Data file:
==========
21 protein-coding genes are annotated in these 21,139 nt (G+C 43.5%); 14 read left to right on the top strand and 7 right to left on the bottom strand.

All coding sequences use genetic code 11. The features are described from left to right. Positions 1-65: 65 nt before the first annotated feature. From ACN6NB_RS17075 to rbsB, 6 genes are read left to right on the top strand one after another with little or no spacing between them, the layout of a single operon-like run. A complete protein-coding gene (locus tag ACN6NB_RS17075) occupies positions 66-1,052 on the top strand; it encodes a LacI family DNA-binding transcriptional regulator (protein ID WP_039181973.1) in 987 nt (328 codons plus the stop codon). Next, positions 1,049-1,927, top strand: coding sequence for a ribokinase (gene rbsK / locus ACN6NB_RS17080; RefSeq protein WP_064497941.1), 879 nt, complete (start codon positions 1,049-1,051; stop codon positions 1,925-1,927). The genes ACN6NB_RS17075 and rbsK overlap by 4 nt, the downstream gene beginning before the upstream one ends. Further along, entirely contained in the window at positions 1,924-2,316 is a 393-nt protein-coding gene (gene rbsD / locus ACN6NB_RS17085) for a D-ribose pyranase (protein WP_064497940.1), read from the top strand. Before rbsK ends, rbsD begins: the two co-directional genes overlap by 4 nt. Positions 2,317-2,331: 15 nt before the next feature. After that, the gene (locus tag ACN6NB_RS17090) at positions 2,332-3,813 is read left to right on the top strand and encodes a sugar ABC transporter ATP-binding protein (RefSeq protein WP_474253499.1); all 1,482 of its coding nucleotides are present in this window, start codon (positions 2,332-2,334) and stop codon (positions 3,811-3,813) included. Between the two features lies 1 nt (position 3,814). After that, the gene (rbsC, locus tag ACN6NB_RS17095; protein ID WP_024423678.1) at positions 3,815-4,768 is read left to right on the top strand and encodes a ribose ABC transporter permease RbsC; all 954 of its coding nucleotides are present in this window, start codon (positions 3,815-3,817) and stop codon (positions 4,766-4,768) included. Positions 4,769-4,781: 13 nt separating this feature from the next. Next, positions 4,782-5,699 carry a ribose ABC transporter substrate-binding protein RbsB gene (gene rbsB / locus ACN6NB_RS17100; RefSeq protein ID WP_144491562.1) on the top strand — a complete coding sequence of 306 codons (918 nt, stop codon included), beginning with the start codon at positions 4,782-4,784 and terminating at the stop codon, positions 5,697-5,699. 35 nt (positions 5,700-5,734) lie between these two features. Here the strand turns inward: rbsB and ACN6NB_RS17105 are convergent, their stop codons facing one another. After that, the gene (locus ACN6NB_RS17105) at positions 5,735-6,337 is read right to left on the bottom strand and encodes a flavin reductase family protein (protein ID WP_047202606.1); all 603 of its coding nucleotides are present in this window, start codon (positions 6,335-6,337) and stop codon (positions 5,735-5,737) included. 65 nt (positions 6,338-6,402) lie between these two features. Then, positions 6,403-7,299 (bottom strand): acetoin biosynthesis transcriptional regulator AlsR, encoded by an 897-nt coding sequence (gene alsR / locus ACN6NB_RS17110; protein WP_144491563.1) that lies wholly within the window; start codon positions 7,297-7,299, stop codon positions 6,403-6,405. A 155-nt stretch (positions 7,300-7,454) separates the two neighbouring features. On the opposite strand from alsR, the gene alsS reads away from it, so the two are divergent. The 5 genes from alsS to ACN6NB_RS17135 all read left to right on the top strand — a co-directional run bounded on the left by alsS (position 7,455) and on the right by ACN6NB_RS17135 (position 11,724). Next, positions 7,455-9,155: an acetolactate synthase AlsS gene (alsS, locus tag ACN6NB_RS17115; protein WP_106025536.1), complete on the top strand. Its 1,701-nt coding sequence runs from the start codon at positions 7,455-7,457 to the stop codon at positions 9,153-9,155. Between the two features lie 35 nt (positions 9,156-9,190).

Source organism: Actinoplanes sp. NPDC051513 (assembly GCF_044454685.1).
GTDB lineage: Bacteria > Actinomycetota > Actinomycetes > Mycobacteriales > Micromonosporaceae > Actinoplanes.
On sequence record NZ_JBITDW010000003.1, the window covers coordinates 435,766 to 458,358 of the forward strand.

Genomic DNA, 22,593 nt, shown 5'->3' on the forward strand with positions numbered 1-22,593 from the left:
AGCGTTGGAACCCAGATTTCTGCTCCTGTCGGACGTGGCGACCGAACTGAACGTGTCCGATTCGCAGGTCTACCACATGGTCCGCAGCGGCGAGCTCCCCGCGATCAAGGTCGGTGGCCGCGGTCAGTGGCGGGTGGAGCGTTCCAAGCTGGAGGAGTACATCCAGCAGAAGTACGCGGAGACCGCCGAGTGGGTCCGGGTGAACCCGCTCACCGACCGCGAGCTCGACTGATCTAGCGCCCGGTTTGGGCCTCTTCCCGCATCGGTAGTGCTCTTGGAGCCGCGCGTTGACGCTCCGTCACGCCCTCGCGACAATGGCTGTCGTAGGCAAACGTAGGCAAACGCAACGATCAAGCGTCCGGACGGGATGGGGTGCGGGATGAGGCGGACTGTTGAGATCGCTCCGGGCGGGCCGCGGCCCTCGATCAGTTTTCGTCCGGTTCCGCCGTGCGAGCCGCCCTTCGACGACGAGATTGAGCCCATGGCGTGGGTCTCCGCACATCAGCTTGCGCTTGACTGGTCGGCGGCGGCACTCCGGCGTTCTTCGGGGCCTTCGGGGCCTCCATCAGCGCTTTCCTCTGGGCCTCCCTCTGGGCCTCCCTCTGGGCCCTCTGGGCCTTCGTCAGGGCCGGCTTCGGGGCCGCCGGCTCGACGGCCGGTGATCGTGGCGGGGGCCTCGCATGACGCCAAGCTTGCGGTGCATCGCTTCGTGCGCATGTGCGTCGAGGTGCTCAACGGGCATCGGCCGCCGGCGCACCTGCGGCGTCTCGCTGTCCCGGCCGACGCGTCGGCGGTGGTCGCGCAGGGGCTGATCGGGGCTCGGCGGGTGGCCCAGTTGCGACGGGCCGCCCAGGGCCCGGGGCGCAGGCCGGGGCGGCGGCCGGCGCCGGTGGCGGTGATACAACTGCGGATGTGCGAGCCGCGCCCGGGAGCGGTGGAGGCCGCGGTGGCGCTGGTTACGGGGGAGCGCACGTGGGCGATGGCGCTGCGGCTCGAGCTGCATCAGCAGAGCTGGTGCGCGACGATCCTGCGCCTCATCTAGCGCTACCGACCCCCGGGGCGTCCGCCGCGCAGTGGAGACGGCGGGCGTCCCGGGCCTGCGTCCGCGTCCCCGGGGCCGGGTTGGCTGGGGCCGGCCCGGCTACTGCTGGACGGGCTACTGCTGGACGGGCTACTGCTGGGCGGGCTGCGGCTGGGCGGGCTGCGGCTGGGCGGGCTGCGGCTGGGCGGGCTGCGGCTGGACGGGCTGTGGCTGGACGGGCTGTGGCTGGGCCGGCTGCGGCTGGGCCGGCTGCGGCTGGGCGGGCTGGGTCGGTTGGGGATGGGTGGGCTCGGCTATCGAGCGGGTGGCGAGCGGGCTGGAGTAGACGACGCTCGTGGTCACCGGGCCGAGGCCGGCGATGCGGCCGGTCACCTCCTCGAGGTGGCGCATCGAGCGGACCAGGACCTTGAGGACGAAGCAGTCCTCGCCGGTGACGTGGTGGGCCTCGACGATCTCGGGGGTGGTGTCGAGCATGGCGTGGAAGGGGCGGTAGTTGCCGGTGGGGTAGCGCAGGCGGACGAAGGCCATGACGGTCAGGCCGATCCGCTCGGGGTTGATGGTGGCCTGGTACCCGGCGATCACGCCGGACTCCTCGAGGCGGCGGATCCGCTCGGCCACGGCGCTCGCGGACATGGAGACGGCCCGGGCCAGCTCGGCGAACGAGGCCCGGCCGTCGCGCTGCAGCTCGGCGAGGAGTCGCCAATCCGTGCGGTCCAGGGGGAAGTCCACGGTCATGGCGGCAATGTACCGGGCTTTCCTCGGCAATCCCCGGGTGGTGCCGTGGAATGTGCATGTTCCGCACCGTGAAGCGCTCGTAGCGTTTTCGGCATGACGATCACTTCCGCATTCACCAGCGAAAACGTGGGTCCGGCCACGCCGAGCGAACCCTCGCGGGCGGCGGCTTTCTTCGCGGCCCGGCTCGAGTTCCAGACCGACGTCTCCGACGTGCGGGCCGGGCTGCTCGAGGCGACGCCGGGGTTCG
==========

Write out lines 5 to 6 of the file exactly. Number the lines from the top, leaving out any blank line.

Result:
On sequence record NZ_JBITDW010000003.1, the window covers coordinates 435,766 to 458,358 of the forward strand.

Genomic DNA, 22,593 nt, shown 5'->3' on the forward strand with positions numbered 1-22,593 from the left: